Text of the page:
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Network TV Economics

Economics

By the Project for Excellence in Journalism

Network news divisions, already under long-term pressure, were hit even harder in 2008. The faltering economy sent them scrambling to trim earnings estimates and cut costs. And a surge of interest in political and economic news failed to generate more ad revenue for network news programs in 2008.

These cyclical problems only added to underlying and long-term pressures on the networks caused by changing technology. And matters were made more complicated because of problems elsewhere in the companies that own networks. Disney, ABC’s parent, for instance, made plans for cutbacks in 2009 based on expected declines in visitors to theme parks, declining advertising on its television programs and declining sales of Disney-produced music and movies. Problems at NBC and its owner, General Electric, have affected NBC News.

Network News Advertising Revenue

Assessing network news economics presents particular challenges. The networks do not release revenue data for their news divisions, let alone for any news programs in particular. The news divisions are sub-units of the networks, which in turn are now sub-units of television divisions of companies, which may in turn be subsidiaries of larger conglomerates.

Some market research firms estimates how much ad revenue each network news division brings in. The best known of these is TNS. But these estimates, insiders say, often do not reflect actual revenues.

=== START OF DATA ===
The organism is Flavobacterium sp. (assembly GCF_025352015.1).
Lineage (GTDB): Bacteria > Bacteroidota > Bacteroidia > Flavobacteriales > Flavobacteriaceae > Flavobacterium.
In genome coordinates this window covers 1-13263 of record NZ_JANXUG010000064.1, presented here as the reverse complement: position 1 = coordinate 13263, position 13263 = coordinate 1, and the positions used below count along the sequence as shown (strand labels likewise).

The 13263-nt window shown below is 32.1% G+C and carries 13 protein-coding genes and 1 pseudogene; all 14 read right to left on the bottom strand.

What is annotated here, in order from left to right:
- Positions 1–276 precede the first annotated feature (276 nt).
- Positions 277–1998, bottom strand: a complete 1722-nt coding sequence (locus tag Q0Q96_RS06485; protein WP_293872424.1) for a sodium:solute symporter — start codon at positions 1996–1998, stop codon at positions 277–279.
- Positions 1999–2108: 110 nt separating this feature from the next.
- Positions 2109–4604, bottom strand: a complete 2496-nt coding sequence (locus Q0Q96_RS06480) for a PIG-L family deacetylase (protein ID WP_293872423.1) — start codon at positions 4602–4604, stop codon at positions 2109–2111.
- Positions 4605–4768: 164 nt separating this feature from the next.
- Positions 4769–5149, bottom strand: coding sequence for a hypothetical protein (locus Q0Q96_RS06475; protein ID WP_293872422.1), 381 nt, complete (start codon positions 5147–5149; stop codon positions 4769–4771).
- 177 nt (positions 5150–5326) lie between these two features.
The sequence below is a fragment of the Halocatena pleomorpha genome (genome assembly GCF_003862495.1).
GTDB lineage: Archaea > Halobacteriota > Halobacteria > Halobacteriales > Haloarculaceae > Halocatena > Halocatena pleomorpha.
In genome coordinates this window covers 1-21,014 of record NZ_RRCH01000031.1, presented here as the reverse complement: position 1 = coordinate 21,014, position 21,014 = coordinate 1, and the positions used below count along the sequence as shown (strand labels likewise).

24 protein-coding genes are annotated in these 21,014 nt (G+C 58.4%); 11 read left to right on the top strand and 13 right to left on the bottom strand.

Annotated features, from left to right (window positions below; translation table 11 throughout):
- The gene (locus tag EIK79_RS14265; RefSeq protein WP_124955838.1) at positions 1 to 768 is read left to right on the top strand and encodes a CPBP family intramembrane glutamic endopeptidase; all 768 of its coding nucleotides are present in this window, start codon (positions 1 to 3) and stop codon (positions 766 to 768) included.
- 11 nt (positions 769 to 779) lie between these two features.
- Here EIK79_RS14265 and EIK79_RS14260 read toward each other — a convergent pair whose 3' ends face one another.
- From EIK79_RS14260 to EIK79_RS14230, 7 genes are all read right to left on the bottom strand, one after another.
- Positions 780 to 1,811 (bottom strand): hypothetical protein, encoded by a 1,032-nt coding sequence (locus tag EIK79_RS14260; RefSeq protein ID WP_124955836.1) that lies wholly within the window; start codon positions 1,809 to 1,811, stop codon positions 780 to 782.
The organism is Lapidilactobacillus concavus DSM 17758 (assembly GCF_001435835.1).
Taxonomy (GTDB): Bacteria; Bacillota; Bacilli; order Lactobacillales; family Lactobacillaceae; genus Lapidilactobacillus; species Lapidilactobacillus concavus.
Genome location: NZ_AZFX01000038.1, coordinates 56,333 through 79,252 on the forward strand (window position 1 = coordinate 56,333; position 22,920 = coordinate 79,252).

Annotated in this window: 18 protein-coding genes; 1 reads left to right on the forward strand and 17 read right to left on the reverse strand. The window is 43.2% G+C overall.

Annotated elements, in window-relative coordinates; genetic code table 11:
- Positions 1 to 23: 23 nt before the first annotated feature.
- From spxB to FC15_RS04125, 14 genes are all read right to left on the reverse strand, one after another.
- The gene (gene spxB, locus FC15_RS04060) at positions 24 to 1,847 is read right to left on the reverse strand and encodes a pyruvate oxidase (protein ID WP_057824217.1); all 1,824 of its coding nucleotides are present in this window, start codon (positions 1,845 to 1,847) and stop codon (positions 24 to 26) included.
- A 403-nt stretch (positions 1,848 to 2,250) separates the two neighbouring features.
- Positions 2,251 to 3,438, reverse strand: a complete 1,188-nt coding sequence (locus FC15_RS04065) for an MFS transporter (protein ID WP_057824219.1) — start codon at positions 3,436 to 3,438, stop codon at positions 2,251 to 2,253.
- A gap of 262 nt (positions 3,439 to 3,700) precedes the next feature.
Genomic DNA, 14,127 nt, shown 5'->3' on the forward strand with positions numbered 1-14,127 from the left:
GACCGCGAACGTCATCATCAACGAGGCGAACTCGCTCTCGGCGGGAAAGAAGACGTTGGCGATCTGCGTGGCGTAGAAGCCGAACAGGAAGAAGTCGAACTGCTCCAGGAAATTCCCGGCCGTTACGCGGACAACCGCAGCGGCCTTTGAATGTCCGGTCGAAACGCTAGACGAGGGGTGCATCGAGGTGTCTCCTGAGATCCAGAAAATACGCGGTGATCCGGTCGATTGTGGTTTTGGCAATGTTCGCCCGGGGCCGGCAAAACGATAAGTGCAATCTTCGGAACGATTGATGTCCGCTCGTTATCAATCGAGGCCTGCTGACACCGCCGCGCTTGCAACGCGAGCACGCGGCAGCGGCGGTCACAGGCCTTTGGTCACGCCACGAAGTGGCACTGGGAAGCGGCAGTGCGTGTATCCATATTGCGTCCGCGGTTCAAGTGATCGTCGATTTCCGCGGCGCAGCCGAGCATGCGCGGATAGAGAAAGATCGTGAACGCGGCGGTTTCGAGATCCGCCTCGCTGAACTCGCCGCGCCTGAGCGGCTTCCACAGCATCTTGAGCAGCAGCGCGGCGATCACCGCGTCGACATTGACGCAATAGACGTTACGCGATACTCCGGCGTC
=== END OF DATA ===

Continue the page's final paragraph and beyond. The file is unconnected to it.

TNS takes the networks’ advertising rate cards and estimates revenue based on how many advertisements air on each program. While widely used in the industry, there are several reasons they may be off. Advertisers may buy time across multiple programs, or even television channels, owned by the same parent company. There is no way of knowing what discounts may be applied to the ad buys. Nor do the estimates account for the cost networks may pay to advertising agencies. Not infrequently, TNS estimates suggest that lower-rated programs bring in more money than higher rated ones.
Still, the TNS data offer a starting point, from which we can extrapolate some more precise estimates based on private discussions with those more familiar with network economics.

TNS estimates suggested that network news revenues were down slightly over all from their estimates a year earlier through the first 11 months of the year.

TNS estimated that CBS pulled in $176 million in ad revenue for its morning and evening news programs through the first 11 months of 2008. That number, according to PEJ sources inside the industry, was probably low. We would estimate revenues from morning and evening news for the year at closer to $230 million, and when 60 Minutes, 48 Hours, Sunday Morning, Face the Nation, and all other radio and television news programs are added in, the total will be about $500 million.

ABC likely had revenues higher in 2008, closer to $700 million, according to our estimates, consulting TNS data and other sources. That, by our calculations includes probably something close to $200 million for World News, in the neighborhood of $400 million for Good Morning America and the rest coming from its magazine programs, Nightline, 20/20, its Sunday shows and more.